The Long and Short of Horse Trailering
Photo: Anne M. Eberhardt/The Horse
In true summer riding season fashion, horse owners have begun heading down country roads and highways to tackle trail rides and competitions. If you haul your own horse, you'll want to arrive at your destination not only safely but also with the least amount of stress on your horses and yourself. However long or short the journey, planning is key. Two trailering authorities, Neva Kittrell Scheve, author of "The Complete Guide to Buying, Maintaining, and Servicing a Horse Trailer"; and Mark Cole, founder of USRider, a roadside service for equestrians, share what it takes to get from point A to B without mishap.
Prepare the Vehicles
Having a broken-down rig by the side of the road certainly qualifies as a stressful situation. Preparing your tow vehicle and trailer prior to departure is tantamount, and Cole says horse people can avoid breakdowns and major accidents with smart planning steps. "USRider gets more calls regarding flat tires than any other (truck or trailer) issue," he says. "Preventing flat tires is a matter of simple maintenance. Check at the beginning of the (show or trail riding) season to make sure the tires on your trailer aren't too old or dry-rotted (and replace tires every three to five years). Most importantly, purchase a tire gauge and know how to use it. Check the pressure before you leave every time, not just once a season. A great majority of tire issues can be solved by simply maintaining proper inflation."
You can find the correct tire pressure for a truck in the vehicle's owner manual. The air pressure for trailers can be found stamped on the tire sidewall. Unlike vehicle tires, trailer tires should be inflated to the maximum pressure indicated on the tire.
Cole also recommends using a tire pressure monitoring system. This wireless device alerts the driver in the cab when the tire pressure drops 12.5% and again when it drops 25%, giving you plenty of time to be proactive and find a service station before your tire goes flat or blows out.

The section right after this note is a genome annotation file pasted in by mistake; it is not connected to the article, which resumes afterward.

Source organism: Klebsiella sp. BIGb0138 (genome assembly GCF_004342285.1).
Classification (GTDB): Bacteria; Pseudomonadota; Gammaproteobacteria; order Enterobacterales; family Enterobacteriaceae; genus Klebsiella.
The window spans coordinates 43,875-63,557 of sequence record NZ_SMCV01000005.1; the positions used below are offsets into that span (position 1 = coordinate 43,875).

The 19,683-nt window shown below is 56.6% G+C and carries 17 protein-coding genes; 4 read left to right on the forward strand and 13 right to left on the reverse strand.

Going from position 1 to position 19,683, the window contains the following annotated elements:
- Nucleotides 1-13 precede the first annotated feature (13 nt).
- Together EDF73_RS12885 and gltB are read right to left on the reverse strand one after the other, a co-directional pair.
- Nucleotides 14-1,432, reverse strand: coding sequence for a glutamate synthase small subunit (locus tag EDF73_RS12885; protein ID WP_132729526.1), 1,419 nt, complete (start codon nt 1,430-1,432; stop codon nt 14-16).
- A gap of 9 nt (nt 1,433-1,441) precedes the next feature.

Cole also recommends carrying a second spare tire. "USRider has seen a high number of incidents with two flat tires on the same side of the trailer," says Cole. "When one tire fails, the other tire becomes overworked and fails too." You can mount one spare tire on top of the other, or if you have a tag-along trailer, you can mount one on each side. With a gooseneck trailer you can mount one spare on each side or both under the gooseneck by extending the mount.
The second thing Cole says owners often neglect is the emergency breakaway battery (which locks trailer brakes automatically if the trailer becomes disconnected from the tow vehicle). "It's what is in the black box on the tongue of your trailer," he says. "The great majority are completely discharged and would be of no use whatsoever in an emergency." Some need to be charged, some will charge automatically as you drive, and most need to be replaced altogether. "Don't forget to connect it when you hitch your trailer," Cole adds.
To make the process of hitching up the trailer and loading horses run smoothly, do things in the same order every time (and do them in reverse order upon your return). For example:
1. Hitch trailer.
2. Lock hitch (to keep the tongue of the trailer from jumping off the hitch).
3. Connect safety chains or cable to towing vehicle.
4. Connect battery cable on tongue to towing vehicle's trailer hitch.
5. Connect electrical plug for lights/brakes.
Many people carry a checklist such as the one above (see also a pre-travel safety checklist at TheHorse.com/TrailerSafetyChecklist) in their tow vehicle, so they can run through it before they depart and again when they unhitch. But there are other details owners need to consider. For instance, always cross the safety chains. Crossed chains will catch and hold a hitch if it should jump off the coupler, instead of dragging along the roadway. Note that unhitching can also occur if the trailer and towing vehicle are mismatched; for example, the truck might not be heavy enough for your trailer. So first ensure your vehicle is appropriate for the trailer.
After loading, drive approximately 600 feet, stop, and run through your checklist again. If anything has gone wrong, you'll know it by then. You might have left something detached, dangling, or open. Checking and rechecking might seem obsessive, but Scheve recalls a young woman exiting a showground with horse in tow who had checked everything first. "Fortunately, she decided to check once more and found her horse had untied the lead rope, which was very long, and it had fallen outside and wrapped around the wheels of the trailer," she says. "It was pulling the horse up into the manger at the front of the trailer."